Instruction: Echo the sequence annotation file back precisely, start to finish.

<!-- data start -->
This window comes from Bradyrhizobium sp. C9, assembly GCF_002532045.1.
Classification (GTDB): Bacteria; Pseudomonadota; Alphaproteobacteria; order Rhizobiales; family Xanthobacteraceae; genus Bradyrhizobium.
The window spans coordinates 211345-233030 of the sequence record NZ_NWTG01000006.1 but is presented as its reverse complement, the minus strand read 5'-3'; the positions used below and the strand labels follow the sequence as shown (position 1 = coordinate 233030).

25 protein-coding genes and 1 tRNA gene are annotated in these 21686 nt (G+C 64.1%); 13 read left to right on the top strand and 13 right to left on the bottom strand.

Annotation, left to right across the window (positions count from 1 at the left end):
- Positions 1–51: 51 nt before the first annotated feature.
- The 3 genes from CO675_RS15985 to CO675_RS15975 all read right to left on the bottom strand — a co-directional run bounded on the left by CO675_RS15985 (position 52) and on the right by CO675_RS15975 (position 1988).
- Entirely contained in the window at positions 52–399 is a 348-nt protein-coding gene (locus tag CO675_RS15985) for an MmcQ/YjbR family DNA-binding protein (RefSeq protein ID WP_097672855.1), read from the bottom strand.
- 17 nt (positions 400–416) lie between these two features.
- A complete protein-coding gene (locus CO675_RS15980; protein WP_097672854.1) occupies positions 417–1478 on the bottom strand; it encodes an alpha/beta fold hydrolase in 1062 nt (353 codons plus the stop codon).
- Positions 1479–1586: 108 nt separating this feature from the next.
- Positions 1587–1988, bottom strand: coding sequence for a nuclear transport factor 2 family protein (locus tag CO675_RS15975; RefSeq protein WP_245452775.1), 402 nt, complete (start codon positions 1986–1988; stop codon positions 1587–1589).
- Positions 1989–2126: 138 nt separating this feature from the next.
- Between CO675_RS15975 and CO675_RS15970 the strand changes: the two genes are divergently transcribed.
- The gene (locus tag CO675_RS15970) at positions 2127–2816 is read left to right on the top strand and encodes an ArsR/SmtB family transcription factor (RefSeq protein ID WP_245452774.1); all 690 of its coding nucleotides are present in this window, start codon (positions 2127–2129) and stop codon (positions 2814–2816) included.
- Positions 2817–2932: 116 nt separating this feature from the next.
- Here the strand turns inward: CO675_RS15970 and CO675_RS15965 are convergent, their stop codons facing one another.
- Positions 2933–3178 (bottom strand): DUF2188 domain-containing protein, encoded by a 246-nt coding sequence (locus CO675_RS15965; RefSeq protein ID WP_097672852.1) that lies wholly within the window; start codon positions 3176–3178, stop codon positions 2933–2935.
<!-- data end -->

This window comes from Bradyrhizobium sp. C9, assembly GCF_002532045.1.
Classification (GTDB): Bacteria; Pseudomonadota; Alphaproteobacteria; order Rhizobiales; family Xanthobacteraceae; genus Bradyrhizobium.
The window spans coordinates 211345-233030 of the sequence record NZ_NWTG01000006.1 but is presented as its reverse complement, the minus strand read 5'-3'; the positions used below and the strand labels follow the sequence as shown (position 1 = coordinate 233030).

25 protein-coding genes and 1 tRNA gene are annotated in these 21686 nt (G+C 64.1%); 13 read left to right on the top strand and 13 right to left on the bottom strand.

Annotation, left to right across the window (positions count from 1 at the left end):
- Positions 1–51: 51 nt before the first annotated feature.
- The 3 genes from CO675_RS15985 to CO675_RS15975 all read right to left on the bottom strand — a co-directional run bounded on the left by CO675_RS15985 (position 52) and on the right by CO675_RS15975 (position 1988).
- Entirely contained in the window at positions 52–399 is a 348-nt protein-coding gene (locus tag CO675_RS15985) for an MmcQ/YjbR family DNA-binding protein (RefSeq protein ID WP_097672855.1), read from the bottom strand.
- 17 nt (positions 400–416) lie between these two features.
- A complete protein-coding gene (locus CO675_RS15980; protein WP_097672854.1) occupies positions 417–1478 on the bottom strand; it encodes an alpha/beta fold hydrolase in 1062 nt (353 codons plus the stop codon).
- Positions 1479–1586: 108 nt separating this feature from the next.
- Positions 1587–1988, bottom strand: coding sequence for a nuclear transport factor 2 family protein (locus tag CO675_RS15975; RefSeq protein WP_245452775.1), 402 nt, complete (start codon positions 1986–1988; stop codon positions 1587–1589).
- Positions 1989–2126: 138 nt separating this feature from the next.
- Between CO675_RS15975 and CO675_RS15970 the strand changes: the two genes are divergently transcribed.
- The gene (locus tag CO675_RS15970) at positions 2127–2816 is read left to right on the top strand and encodes an ArsR/SmtB family transcription factor (RefSeq protein ID WP_245452774.1); all 690 of its coding nucleotides are present in this window, start codon (positions 2127–2129) and stop codon (positions 2814–2816) included.
- Positions 2817–2932: 116 nt separating this feature from the next.
- Here the strand turns inward: CO675_RS15970 and CO675_RS15965 are convergent, their stop codons facing one another.
- Positions 2933–3178 (bottom strand): DUF2188 domain-containing protein, encoded by a 246-nt coding sequence (locus CO675_RS15965; RefSeq protein ID WP_097672852.1) that lies wholly within the window; start codon positions 3176–3178, stop codon positions 2933–2935.